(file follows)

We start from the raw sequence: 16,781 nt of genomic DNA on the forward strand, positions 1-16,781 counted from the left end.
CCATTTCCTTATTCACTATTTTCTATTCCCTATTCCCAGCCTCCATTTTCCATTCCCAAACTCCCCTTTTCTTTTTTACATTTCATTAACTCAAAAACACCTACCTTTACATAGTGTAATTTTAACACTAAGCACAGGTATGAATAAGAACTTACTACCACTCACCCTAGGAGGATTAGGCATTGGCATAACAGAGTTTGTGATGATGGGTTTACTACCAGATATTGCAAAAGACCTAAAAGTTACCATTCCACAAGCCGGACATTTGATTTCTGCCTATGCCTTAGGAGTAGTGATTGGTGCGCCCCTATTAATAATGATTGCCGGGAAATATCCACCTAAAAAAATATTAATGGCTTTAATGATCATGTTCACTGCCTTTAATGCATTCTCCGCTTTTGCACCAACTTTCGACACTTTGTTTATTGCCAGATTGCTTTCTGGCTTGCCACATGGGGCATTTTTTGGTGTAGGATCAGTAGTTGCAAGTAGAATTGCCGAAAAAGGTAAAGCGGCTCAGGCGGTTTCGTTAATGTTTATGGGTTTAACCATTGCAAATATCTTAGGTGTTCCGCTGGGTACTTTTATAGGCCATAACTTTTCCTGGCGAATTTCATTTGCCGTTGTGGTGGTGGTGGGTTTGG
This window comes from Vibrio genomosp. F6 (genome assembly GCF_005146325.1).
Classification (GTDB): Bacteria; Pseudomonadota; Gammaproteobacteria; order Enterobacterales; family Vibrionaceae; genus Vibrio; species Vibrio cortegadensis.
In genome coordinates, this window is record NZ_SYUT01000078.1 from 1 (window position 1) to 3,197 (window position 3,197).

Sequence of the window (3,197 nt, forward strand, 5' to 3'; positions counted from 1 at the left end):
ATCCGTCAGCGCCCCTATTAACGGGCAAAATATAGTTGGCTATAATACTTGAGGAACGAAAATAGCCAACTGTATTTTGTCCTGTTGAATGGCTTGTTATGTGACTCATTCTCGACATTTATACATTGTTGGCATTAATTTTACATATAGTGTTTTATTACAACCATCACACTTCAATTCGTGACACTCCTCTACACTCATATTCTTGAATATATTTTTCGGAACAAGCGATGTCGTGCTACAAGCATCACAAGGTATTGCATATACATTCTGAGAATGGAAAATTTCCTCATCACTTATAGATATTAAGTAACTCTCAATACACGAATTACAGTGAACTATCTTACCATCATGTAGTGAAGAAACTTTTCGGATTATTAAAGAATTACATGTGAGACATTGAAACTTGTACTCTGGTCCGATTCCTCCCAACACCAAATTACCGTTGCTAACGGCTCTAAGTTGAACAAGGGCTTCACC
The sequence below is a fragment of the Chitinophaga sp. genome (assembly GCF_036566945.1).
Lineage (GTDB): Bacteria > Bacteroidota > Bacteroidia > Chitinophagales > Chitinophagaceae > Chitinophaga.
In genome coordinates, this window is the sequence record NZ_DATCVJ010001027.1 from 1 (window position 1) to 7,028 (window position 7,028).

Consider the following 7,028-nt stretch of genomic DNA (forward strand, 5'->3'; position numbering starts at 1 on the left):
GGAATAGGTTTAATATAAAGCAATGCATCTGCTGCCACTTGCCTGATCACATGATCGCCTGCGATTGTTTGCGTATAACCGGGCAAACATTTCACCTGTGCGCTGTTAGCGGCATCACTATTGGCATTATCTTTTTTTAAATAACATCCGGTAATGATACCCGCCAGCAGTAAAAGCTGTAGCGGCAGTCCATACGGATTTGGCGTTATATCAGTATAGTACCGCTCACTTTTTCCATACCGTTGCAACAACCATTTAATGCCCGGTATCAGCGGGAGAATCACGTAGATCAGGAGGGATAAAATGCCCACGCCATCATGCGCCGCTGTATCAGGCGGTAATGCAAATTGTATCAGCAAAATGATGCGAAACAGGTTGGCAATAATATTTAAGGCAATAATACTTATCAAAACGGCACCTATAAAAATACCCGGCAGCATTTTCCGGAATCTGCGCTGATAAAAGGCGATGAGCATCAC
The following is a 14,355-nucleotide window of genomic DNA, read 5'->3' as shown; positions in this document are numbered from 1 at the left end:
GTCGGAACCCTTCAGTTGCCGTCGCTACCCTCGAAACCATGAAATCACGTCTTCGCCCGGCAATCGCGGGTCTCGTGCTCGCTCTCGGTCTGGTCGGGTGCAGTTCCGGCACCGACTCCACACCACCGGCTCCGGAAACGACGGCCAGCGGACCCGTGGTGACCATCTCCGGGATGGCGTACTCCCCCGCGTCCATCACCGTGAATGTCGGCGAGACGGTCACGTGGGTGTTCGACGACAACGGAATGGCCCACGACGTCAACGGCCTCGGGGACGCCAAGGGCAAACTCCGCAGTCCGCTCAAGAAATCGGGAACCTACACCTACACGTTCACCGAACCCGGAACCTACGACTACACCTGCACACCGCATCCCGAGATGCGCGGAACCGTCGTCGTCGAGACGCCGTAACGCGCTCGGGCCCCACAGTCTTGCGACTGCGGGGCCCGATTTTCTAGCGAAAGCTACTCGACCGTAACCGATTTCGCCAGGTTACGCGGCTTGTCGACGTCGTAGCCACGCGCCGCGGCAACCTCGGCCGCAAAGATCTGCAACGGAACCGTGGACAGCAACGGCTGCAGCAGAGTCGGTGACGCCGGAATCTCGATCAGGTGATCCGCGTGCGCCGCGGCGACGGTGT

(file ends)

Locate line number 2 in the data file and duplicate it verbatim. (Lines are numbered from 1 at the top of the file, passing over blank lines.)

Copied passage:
CCATTTCCTTATTCACTATTTTCTATTCCCTATTCCCAGCCTCCATTTTCCATTCCCAAACTCCCCTTTTCTTTTTTACATTTCATTAACTCAAAAACACCTACCTTTACATAGTGTAATTTTAACACTAAGCACAGGTATGAATAAGAACTTACTACCACTCACCCTAGGAGGATTAGGCATTGGCATAACAGAGTTTGTGATGATGGGTTTACTACCAGATATTGCAAAAGACCTAAAAGTTACCATTCCACAAGCCGGACATTTGATTTCTGCCTATGCCTTAGGAGTAGTGATTGGTGCGCCCCTATTAATAATGATTGCCGGGAAATATCCACCTAAAAAAATATTAATGGCTTTAATGATCATGTTCACTGCCTTTAATGCATTCTCCGCTTTTGCACCAACTTTCGACACTTTGTTTATTGCCAGATTGCTTTCTGGCTTGCCACATGGGGCATTTTTTGGTGTAGGATCAGTAGTTGCAAGTAGAATTGCCGAAAAAGGTAAAGCGGCTCAGGCGGTTTCGTTAATGTTTATGGGTTTAACCATTGCAAATATCTTAGGTGTTCCGCTGGGTACTTTTATAGGCCATAACTTTTCCTGGCGAATTTCATTTGCCGTTGTGGTGGTGGTGGGTTTGG